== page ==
Hourly news and comment
The guide to Arkansas entertainment
For food lovers
On art in Arkansas
A view from Northwest Arkansas
The time commitment required to park yourself at the feet of Baja Grill, it will be well worth your effort. Take a seat on their ample outdoor seating while the weather is still permissive, and bask in the glow of burrito brilliance.
Gus's in the River Market brings incredible chicken to Little Rock.
There's a sign on the door of the much, much-anticipated River Market branch of the fried chicken mini-chain that says the restaurant will be serving tonight at 5 p.m.
Do-it-yourself crafting studio, gifts and more.
Photographs, architectural plans, furniture and a talk by design experts.
"Beautiful Uprising" reception tonight, talk by artist Saturday.
My overriding emotion about the fate of state Treasurer Martha Shoffner is sadness. /more/
Americans are instinctively wiser than their leaders when it comes to foreign policy, at least until their emotions are manipulated to support mindless war. /more/
Flash from David Goins at Fox 16:
The University of Arkansas Board of Trustees voted to opt out of Republican Rep. Charlie Collins' new law to allow college and university staff to carry concealed weapons on campus. The vote was unanimous and applies to all 11 UA campuses. Evie Blad of the Arkansas Democrat-Gazette tweeted that campus leaders at the meeting applauded the vote.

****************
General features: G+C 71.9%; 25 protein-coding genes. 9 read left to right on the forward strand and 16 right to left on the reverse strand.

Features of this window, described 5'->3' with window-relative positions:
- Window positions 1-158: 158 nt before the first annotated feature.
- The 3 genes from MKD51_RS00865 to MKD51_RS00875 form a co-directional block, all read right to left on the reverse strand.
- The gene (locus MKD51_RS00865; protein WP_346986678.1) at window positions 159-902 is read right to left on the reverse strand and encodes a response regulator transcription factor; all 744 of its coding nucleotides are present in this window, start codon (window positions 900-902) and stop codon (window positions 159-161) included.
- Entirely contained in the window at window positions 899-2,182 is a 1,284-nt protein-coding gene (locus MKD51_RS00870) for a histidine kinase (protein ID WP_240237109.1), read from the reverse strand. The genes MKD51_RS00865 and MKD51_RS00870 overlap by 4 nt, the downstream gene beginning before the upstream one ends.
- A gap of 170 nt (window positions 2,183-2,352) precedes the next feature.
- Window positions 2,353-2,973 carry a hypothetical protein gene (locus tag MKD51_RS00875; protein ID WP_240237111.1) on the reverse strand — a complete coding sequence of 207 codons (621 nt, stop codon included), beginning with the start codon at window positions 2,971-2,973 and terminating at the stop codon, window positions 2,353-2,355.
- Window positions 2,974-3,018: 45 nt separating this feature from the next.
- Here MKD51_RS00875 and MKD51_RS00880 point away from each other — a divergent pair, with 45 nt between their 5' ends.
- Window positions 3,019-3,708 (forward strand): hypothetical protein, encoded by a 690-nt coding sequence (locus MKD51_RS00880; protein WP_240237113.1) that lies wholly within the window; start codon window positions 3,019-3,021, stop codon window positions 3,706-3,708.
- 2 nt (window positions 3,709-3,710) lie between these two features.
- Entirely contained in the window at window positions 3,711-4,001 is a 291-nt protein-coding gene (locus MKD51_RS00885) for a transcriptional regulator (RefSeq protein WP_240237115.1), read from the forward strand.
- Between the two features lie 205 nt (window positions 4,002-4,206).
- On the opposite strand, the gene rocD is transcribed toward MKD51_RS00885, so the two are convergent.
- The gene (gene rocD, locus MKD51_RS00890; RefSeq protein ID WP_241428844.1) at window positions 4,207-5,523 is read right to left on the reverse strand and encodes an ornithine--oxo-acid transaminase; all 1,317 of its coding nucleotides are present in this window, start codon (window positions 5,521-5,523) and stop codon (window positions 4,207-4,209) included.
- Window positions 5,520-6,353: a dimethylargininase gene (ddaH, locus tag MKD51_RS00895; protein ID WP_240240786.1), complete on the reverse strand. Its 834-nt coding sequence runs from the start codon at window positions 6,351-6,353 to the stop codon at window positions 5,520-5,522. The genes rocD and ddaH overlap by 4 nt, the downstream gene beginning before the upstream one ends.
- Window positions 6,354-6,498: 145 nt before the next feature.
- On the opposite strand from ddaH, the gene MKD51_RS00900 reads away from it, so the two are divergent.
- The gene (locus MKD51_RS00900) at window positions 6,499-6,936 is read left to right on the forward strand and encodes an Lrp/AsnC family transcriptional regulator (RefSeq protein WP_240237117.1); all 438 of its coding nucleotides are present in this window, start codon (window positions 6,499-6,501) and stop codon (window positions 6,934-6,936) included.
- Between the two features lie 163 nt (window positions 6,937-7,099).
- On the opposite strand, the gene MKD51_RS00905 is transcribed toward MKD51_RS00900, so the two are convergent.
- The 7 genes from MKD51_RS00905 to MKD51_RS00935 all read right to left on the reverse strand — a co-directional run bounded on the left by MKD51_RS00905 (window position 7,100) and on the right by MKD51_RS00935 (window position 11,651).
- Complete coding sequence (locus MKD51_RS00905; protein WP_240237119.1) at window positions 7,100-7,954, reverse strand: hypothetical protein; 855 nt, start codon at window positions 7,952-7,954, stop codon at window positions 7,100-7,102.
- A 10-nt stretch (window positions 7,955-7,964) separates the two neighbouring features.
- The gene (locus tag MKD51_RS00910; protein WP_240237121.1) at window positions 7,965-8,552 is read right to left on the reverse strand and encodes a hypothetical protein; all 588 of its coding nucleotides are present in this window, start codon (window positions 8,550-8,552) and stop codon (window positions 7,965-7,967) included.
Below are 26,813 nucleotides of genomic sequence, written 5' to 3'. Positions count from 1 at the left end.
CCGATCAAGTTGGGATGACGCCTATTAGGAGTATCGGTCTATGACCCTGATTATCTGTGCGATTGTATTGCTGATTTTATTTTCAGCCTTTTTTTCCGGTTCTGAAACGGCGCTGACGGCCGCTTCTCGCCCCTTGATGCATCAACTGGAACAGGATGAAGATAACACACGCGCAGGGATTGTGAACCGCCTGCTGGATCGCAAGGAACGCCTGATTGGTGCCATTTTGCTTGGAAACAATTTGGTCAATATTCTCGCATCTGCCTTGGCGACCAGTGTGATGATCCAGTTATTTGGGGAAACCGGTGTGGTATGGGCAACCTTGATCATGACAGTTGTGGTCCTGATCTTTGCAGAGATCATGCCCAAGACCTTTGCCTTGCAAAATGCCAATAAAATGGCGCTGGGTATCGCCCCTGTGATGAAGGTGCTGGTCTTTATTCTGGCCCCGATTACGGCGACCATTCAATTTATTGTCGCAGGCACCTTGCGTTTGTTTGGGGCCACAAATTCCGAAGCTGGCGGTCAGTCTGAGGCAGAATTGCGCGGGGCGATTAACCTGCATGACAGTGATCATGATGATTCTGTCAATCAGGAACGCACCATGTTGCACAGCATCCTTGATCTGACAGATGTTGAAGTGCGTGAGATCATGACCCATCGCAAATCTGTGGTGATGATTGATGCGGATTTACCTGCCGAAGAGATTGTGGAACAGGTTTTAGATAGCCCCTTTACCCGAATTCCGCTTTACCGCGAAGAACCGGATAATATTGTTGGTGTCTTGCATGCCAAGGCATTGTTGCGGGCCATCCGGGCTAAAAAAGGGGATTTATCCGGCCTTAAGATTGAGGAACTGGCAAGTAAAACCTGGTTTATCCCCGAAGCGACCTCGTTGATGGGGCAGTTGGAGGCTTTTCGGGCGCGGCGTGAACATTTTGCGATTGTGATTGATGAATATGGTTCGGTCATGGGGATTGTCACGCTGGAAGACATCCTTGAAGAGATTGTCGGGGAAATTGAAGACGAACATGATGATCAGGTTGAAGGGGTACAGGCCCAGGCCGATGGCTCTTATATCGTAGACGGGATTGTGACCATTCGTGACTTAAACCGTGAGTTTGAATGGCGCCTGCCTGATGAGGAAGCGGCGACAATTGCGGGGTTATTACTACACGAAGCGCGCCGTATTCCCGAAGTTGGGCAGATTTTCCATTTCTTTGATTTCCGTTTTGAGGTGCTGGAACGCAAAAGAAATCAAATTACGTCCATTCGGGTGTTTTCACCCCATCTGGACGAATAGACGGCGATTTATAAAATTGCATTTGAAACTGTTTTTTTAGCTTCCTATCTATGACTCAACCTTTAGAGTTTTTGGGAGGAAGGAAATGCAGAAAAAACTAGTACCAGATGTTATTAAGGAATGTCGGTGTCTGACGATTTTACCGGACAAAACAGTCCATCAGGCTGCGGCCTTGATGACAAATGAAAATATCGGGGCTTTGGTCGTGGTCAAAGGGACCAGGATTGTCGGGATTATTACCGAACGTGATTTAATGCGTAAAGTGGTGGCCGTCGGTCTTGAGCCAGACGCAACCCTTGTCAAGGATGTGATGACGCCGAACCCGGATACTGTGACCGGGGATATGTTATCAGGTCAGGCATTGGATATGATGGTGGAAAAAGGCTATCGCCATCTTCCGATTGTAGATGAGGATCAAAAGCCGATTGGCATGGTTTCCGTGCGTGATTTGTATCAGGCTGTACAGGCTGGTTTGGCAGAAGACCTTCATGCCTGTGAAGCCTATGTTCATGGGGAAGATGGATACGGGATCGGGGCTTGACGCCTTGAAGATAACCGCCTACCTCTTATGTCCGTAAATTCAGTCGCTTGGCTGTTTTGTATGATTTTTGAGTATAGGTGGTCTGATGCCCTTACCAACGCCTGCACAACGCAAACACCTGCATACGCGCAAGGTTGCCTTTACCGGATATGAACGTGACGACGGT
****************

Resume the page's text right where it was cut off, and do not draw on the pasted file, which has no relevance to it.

Awaiting word on Arkansas State University Board today on same issue.
UPDATE: The ASU Board also voted unanimously against guns on its four campuses.
The state's petition to remove Cassell will go back to the lower court for granting of the order, if he doesn't resign before then. So far, he hasn't commented.
The Supreme Court has now made it clear several times that a misdemeanor meets the 1874 Constitution's definition of an infamous crime that makes someone ineligible for Arkansas office.
Circuit Judge David Clinger had decided that the state had to show not only that there was a crime of dishonesty but that the conviction "impugned the integrity of the office or directly impacted Cassell’s ability to serve" to justify removal.
Justice Cliff Hoofman, writing for a unanimous court (with Justices Hart and Baker not participating, but replaced by special justices), said there was no two-part test. Past cases hold, he said, that "...a crime that involves dishonesty or deceit constitutes an “infamous crime” under the Arkansas Constitution, which bars the offender from holding public office. ... An “infamous crime” by its nature impugns the integrity of the office and directly impacts the person’s ability to serve as an elected official."
You can chalk this up as, effectively, a putdown of 2013 legislation by the Arkansas General Assembly. In Act 724, the legislature endeavored to interpret what the Constitution meant by infamous crimes in the law on qualifications to run for office. It retained misdemeanor theft as an enumerated infamous crime, among others. But an uncodified portion of the measure said a court should also "measure certain variables, such as the attendant mental state of the offense, the particular circumstances surrounding the charged offense, the age and education of the person committing the offense, and, if the offense occurred before the person has assumed public office, the age of the person at the time of the conviction itself."
Hoofman rejected such thinking. “Under the plain language of the Constitution it is the fact of conviction that disqualifies a person from holding public office.”
Here's some good background from The City Wire, a Northwest Arkansas digital news site. It recently reported: